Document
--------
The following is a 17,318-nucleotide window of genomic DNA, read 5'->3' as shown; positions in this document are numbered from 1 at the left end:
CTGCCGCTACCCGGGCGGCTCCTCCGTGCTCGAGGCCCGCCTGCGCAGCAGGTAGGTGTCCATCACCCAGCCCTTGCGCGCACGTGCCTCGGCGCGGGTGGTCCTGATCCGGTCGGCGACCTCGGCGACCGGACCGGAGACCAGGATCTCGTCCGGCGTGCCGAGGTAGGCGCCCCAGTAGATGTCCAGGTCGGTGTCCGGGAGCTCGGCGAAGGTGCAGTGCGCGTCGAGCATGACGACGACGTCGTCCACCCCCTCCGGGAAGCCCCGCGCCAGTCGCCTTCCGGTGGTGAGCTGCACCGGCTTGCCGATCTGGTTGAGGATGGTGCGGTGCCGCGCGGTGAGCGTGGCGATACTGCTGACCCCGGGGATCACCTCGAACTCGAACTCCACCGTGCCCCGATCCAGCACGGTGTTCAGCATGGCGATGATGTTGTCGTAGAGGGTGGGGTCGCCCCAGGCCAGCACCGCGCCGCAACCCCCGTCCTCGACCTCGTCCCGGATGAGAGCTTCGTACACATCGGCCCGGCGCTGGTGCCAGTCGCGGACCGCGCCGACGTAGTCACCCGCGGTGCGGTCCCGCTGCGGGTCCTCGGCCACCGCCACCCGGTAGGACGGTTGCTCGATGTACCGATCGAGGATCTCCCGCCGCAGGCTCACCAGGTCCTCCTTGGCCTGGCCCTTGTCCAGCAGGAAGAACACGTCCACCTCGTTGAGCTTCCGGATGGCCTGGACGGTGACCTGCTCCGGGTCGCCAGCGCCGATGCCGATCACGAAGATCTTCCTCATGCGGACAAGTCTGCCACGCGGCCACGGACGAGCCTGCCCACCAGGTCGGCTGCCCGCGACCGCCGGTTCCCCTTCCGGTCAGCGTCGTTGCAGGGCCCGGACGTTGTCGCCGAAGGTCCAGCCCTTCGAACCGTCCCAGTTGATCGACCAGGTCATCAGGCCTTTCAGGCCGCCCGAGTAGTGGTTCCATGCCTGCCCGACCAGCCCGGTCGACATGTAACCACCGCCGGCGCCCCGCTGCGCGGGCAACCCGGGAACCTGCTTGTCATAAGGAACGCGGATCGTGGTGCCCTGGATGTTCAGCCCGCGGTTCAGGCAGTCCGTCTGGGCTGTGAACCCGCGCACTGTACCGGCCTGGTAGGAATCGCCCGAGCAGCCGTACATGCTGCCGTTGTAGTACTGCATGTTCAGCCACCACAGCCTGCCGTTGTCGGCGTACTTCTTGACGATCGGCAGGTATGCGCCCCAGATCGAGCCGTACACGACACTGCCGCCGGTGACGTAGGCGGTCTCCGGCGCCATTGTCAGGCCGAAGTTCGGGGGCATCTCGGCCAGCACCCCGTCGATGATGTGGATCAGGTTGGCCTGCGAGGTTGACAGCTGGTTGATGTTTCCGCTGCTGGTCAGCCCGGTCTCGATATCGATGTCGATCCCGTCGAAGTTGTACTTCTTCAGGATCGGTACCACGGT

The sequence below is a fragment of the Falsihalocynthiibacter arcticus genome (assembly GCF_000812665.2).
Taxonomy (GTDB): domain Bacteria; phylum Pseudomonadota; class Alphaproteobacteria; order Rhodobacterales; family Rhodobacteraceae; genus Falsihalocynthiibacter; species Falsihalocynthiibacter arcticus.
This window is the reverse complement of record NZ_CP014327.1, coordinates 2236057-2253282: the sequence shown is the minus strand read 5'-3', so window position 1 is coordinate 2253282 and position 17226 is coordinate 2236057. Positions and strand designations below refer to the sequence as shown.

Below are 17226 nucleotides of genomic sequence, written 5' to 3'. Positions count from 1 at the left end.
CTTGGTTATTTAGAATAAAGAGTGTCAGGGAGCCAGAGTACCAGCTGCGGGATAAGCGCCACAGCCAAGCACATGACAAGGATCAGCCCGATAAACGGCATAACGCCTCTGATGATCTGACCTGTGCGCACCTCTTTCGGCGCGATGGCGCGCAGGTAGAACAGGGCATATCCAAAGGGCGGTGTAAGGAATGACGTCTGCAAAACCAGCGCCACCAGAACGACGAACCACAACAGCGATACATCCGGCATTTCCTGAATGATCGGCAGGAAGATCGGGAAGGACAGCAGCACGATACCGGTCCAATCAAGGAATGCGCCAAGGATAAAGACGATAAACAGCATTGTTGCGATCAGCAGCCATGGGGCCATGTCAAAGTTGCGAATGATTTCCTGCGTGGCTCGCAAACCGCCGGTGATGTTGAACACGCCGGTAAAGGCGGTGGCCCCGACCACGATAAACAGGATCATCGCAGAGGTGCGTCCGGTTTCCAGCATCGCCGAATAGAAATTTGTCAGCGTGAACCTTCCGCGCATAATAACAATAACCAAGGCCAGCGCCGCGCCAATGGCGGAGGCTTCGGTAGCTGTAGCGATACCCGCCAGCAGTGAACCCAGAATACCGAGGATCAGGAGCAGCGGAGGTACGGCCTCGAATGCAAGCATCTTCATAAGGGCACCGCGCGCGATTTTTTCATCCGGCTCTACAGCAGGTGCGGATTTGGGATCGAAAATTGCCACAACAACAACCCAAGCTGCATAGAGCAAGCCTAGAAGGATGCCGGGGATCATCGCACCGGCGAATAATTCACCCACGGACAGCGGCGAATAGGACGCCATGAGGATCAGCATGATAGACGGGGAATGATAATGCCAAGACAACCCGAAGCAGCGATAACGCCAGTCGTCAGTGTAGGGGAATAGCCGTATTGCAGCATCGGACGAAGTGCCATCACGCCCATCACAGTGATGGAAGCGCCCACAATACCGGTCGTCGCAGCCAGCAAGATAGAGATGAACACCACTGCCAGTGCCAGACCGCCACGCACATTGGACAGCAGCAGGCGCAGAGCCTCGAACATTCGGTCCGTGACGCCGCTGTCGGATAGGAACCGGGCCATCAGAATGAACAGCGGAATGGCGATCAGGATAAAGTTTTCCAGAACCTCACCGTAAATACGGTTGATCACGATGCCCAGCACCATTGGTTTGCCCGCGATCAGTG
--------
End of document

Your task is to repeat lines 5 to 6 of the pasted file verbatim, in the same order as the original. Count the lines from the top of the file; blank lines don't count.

This window is the reverse complement of record NZ_CP014327.1, coordinates 2236057-2253282: the sequence shown is the minus strand read 5'-3', so window position 1 is coordinate 2253282 and position 17226 is coordinate 2236057. Positions and strand designations below refer to the sequence as shown.

Below are 17226 nucleotides of genomic sequence, written 5' to 3'. Positions count from 1 at the left end.